STEP 2: Let It All Sink in. This is what James Webb Young, author of the advertising classic A Technique for Producing Ideas, calls “The Mental Digestive Process.” Once you’ve done all your exhaustive research (which is really an ongoing, career-long process, by the way), you want to let it sit in your subconscious. “It is the process of masticating these materials,” he writes, “as you would food that you are preparing for digestion.” He then suggests, “ … to turn the problem over to your unconscious mind and let it work while you sleep.”

Once you’ve done this – you’ve let it all “soak in” – then it’s time for Step 3.

And you better be ready for it!

STEP 3: Be Prepared for the “Idea Storm Surge”! Once you’ve let your subconscious chew on all the information you’ve fed it, it will “sort it all out” in the background and then spit it back out at you at the absolute strangest of times. Like when you’re taking a shower or jogging or driving your car to work.

Why is this? Because you’re no longer thinking about it. You’ve fed it all to your subconscious … which has done all the hard work for you “behind the scenes” while you’ve kept your conscious mind busy with other things. What a great deal, ay?

So when this happens, you’ve got to be ready for it. And sometimes, it happens fast. What’s more, if you do a lot of research, which I highly recommend you do, you might be overwhelmed by it all when it hits you.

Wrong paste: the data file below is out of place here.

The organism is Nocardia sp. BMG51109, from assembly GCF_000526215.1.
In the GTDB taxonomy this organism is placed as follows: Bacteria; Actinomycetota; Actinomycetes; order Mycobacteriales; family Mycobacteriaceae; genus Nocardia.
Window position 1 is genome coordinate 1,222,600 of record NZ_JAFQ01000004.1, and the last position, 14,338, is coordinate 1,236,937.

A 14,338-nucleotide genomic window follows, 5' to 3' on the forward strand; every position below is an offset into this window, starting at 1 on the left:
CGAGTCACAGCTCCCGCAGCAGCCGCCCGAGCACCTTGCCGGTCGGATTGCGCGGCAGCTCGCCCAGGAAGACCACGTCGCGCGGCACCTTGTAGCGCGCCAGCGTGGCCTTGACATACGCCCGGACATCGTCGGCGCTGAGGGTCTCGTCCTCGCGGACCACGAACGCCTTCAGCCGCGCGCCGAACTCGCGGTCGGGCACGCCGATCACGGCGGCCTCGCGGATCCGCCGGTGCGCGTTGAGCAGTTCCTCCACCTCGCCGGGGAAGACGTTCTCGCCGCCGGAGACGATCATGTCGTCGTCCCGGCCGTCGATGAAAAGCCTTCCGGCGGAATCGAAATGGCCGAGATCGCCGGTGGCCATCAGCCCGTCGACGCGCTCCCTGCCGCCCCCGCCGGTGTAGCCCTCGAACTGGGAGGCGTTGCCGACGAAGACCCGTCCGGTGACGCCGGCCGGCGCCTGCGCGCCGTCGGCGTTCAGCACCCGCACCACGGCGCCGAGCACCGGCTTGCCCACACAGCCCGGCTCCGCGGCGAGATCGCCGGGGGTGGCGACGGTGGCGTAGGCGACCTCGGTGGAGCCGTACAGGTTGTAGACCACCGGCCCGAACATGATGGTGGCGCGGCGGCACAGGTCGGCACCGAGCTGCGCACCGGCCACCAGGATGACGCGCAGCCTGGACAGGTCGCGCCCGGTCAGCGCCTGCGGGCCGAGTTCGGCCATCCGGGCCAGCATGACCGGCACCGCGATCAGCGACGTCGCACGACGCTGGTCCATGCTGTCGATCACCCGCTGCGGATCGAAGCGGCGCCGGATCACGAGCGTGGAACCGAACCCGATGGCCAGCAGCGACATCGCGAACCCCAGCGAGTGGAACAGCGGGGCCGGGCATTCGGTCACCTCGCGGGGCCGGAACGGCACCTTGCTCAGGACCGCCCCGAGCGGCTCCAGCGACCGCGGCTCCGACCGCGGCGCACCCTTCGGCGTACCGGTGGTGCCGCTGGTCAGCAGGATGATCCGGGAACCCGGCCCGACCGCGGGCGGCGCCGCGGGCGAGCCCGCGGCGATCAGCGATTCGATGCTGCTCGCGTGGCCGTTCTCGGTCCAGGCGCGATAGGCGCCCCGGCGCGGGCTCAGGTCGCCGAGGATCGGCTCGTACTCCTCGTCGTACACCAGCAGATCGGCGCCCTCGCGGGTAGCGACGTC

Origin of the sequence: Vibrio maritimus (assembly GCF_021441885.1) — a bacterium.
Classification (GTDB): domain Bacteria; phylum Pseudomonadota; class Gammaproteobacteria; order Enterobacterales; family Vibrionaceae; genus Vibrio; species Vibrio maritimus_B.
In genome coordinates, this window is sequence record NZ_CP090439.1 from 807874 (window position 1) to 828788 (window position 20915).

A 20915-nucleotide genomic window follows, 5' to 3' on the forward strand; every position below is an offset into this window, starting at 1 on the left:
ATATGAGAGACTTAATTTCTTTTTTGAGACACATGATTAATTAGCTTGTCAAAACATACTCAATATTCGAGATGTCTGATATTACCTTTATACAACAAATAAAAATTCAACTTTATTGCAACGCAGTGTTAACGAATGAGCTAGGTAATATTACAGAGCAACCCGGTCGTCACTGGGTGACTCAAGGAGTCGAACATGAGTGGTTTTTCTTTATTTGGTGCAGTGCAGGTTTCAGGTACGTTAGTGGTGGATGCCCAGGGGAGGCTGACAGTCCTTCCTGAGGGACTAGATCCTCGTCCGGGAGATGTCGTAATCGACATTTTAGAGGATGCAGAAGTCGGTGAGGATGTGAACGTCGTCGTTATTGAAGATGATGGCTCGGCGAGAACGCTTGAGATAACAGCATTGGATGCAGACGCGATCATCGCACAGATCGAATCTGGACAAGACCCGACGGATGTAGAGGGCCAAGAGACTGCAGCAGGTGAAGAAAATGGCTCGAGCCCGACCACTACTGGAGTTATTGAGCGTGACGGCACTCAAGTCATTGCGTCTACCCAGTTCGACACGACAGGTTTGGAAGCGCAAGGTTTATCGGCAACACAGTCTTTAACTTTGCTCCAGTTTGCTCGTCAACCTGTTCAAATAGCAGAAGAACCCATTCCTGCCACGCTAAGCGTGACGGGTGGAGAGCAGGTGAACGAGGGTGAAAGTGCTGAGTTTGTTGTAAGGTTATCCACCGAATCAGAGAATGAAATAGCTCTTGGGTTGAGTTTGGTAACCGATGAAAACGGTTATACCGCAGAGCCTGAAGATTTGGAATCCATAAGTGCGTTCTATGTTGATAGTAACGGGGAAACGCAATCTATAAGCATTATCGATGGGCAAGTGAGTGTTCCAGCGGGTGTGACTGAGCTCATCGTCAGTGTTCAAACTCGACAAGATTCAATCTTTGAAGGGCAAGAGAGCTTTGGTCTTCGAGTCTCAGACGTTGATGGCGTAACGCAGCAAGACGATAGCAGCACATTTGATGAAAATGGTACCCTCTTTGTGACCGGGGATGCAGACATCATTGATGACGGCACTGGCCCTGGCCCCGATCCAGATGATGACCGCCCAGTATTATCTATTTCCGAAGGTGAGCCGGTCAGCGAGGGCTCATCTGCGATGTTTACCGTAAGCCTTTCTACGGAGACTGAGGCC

So it behooves you to have a system in place … to manage and collect your ideas for future use. I’ve got a small, pocket-sized notepad that I carry with me to collect new ideas.

And sometimes, I’ll even bring my digital voice recorder with me, too … if I really want to just talk about all the ideas in my head and then transcribe them later.

The point is to have some sort of “method” whether it’s as simple as a notepad and a pencil or a pen … or as intricate as a digital voice recorder with all the bells and whistles. Keep them close at hand … even while you’re sleeping. Remember, those ideas can come out of nowhere and simply whack you on the side of the head … so you’ve got to be ready for them.

Coming up with ideas is easy and fun, once you know what to do. Not only that, but it can put a lot of money in your pocket when you approach idea generation in a systematic way.

Here’s to your next great idea!

The Professional Writers’ Alliance

The Professional Writers’ Alliance

At last, a professional organization that caters to the needs of direct-response industry writers. Find out how membership can change the course of your career. Learn More »


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Published: February 3, 2009